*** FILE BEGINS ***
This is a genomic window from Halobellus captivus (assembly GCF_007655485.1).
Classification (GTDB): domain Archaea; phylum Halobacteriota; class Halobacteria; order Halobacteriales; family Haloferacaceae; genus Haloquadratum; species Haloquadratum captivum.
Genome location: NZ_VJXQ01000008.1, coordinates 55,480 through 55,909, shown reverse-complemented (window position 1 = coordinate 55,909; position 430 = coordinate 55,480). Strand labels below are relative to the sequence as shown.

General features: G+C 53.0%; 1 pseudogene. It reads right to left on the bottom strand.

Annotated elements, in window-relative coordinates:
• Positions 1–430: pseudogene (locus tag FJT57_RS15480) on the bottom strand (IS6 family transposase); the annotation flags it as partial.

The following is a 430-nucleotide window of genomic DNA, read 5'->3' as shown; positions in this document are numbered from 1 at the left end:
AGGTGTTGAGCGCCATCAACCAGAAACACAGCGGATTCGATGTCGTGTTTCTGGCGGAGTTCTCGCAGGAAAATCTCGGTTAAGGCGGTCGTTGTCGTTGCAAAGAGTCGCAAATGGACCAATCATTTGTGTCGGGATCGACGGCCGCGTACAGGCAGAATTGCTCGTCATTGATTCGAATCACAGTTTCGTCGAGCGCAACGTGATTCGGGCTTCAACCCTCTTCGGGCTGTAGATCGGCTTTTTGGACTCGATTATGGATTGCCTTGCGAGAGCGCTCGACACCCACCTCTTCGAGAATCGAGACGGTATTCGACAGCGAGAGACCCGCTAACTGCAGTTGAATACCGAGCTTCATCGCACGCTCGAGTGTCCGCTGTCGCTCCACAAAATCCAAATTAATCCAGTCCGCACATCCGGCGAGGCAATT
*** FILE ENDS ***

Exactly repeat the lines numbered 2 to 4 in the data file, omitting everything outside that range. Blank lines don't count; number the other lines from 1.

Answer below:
Classification (GTDB): domain Archaea; phylum Halobacteriota; class Halobacteria; order Halobacteriales; family Haloferacaceae; genus Haloquadratum; species Haloquadratum captivum.
Genome location: NZ_VJXQ01000008.1, coordinates 55,480 through 55,909, shown reverse-complemented (window position 1 = coordinate 55,909; position 430 = coordinate 55,480). Strand labels below are relative to the sequence as shown.

General features: G+C 53.0%; 1 pseudogene. It reads right to left on the bottom strand.